a fence contractor putting up a fence on my property, I would go over
and tell them that they can't. You apparently did that, talking to
some workers, though maybe not the contractor himself. That's good.
But then you should have immediately gone over and TALKED TO THE
PROPERTY OWNER. Even worse, when they actually started putting up
the fence, you did nothing. At that point, you should have gone over
to the workers, tell them that they are trespassing and that you
won't allow them to put up a fence on your property. Since you
hadn't done so, that would have been a good opportunity to go ring
the neighbor's door bell. And if they insisted they were going to
proceed, you should have called the police.

Now, months later, you still haven't talked to the owner. Instead
you persist in screwing around with their architect and fence
company. If I were either of those guys, I wouldn't waste my time
talking to you. This is a good example of how these nasty neighborhood
feuds start. The neighbor is wrong. But the way you're handling it
is just dumb too. What is so hard about talking to the neighbor?
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On Monday, June 24, 2013 11:16:09 PM UTC-4, Don Wiss wrote:
On Mon, 24 Jun 2013 22:23:06 -0400, wrote:



So he obviously did not have a grading permit - is your municipality a


zoned municipality? sounds like it. What effect will his grading have


on your drainage? Will it divert water onto your propery?




Do we have zoning? I'm a R6B zone. It won't divert water onto my property.

The fence will keep it on his side. The biggest effect of his fill is the

silver maple won't like have the soil level raised above much of its roots.



If after talking to him, civily, he does not give you a satisfactory


response your only recourse would be the building/planning department


and bylaw enforcement. Sounds like his fence is overheight, which he


tried to remedy by backfilling - and he is using a fence as a


retaining wall, and he likely has not got a grading or drainage permit


- all of which are more serious than 1 1 1/2" encroachment.




The fence over height is simple. I call 311 and the building inspector

comes and measures. The only way to reach him is snail mail or walk around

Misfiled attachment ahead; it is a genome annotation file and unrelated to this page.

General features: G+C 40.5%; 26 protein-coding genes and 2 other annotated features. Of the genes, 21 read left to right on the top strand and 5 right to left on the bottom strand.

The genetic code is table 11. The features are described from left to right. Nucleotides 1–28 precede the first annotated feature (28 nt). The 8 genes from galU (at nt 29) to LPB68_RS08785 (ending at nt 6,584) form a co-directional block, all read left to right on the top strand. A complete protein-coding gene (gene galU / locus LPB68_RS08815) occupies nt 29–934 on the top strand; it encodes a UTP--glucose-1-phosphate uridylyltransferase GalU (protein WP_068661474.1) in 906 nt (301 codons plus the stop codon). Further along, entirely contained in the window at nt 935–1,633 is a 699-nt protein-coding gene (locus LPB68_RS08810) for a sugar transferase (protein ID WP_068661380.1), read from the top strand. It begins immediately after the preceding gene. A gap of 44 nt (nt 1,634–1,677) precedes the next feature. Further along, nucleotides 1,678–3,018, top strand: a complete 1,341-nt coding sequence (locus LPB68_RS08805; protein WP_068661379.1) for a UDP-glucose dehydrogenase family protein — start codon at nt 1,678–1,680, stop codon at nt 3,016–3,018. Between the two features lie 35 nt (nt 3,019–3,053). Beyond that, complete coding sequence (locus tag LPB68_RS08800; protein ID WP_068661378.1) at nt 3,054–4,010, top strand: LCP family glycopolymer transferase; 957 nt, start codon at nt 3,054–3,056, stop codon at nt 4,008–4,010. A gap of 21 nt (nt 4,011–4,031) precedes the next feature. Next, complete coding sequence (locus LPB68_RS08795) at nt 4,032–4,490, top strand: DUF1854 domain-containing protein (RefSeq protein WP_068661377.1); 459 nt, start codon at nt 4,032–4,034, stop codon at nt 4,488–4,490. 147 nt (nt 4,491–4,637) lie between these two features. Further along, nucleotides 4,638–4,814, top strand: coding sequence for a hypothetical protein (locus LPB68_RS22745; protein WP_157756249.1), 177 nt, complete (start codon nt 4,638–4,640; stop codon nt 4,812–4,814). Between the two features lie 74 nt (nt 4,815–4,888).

the block and ring the door bell.


And while they were putting up a fence on your property, you
never did that. Nor have you in the two months since.




But as I have noted elsewhere, it is the

contractor and architect that did this.






Again, with the architect and contractor. How do you even
know who exactly did what? How do you know the architect was
aware they were putting a fence on your property? Did you see
plans from the architect that show the fence on your property?
Somehow I doubt that. If I was the architect, I wouldn't
respond to you. Maybe the architect even told his client he
couldn't put the fence where he wanted. You think the architect
then wants to get mixed up in taking sides by talking to you?
Good grief! You need to talk to the PROPERTY OWNER.
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hey park closer so they cant get out of their driveway. So the driveway gets widened, the dirt hauled down to a nearby woods. the city comes calling why did you dump stuff there? it was only dirt. come take a look, see the trash you have 5 days to clean it up, the 50 buck fine is effective today, 100 bucks after the 5 days are up. now who would of dumped trash there?

by the way dumping grass clippings is illegal too, but we will overlook it just this once, now everyone looses their yard waste dump....

you can go see the magistrate to get the 50 buck fine removed, while were there lets file a noise complaint against the neighbor....

got back home who turned on the outside garden hose and put it in the window well? flooding the basement.....

oh well i will turn off the valve in the basement so that cant happen again, oh the valve broke got to call a plumber.....

no one ever wins neighborhood wars
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On 6/24/2013 8:11 PM, Don Wiss wrote:
On Mon, 24 Jun 2013 17:17:37 -0700 (PDT), wrote:

It defies reason that you're emailing the contractor, the architect
and not talking to the owner. If I was either of those guys, I wouldn't
talk to you.


Because they were the ones that did this. I can assume you the owner
doesn't know anything about this. The architect designed the fence. The
contractor built it. All the owner did was to pay for it. And the one
responsible to fix it would be the contractor. He is the one that knowingly
put the fence on my property.

Don. www.donwiss.com (e-mail link at home page bottom).


nonsense. the owner has to sign off on anything built. contractors just
don't do things like this on their own, if they want to stay in
business. he must have been informed, at least indirectly, of what and
where it was built, making it his responsibility.